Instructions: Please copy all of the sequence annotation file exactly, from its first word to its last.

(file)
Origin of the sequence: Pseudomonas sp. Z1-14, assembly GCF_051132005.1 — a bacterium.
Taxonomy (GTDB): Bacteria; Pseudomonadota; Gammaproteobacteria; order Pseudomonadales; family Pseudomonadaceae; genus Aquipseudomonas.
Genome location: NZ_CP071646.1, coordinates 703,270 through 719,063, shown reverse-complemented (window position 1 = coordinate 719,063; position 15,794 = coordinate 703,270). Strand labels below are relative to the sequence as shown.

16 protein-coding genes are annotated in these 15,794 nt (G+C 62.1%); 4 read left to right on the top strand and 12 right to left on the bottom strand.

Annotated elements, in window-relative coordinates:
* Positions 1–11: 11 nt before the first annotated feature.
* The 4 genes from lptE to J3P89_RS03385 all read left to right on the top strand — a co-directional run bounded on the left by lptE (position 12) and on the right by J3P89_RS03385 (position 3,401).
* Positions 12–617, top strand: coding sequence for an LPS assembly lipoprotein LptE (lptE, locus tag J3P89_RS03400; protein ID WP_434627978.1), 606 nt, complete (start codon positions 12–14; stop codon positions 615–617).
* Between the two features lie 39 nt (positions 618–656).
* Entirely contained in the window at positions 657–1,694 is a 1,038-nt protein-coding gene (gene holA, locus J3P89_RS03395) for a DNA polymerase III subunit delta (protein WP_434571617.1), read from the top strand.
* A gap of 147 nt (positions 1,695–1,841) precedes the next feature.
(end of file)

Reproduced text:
Origin of the sequence: Pseudomonas sp. Z1-14, assembly GCF_051132005.1 — a bacterium.
Taxonomy (GTDB): Bacteria; Pseudomonadota; Gammaproteobacteria; order Pseudomonadales; family Pseudomonadaceae; genus Aquipseudomonas.
Genome location: NZ_CP071646.1, coordinates 703,270 through 719,063, shown reverse-complemented (window position 1 = coordinate 719,063; position 15,794 = coordinate 703,270). Strand labels below are relative to the sequence as shown.

16 protein-coding genes are annotated in these 15,794 nt (G+C 62.1%); 4 read left to right on the top strand and 12 right to left on the bottom strand.

Annotated elements, in window-relative coordinates:
* Positions 1–11: 11 nt before the first annotated feature.
* The 4 genes from lptE to J3P89_RS03385 all read left to right on the top strand — a co-directional run bounded on the left by lptE (position 12) and on the right by J3P89_RS03385 (position 3,401).
* Positions 12–617, top strand: coding sequence for an LPS assembly lipoprotein LptE (lptE, locus tag J3P89_RS03400; protein ID WP_434627978.1), 606 nt, complete (start codon positions 12–14; stop codon positions 615–617).
* Between the two features lie 39 nt (positions 618–656).
* Entirely contained in the window at positions 657–1,694 is a 1,038-nt protein-coding gene (gene holA, locus J3P89_RS03395) for a DNA polymerase III subunit delta (protein WP_434571617.1), read from the top strand.
* A gap of 147 nt (positions 1,695–1,841) precedes the next feature.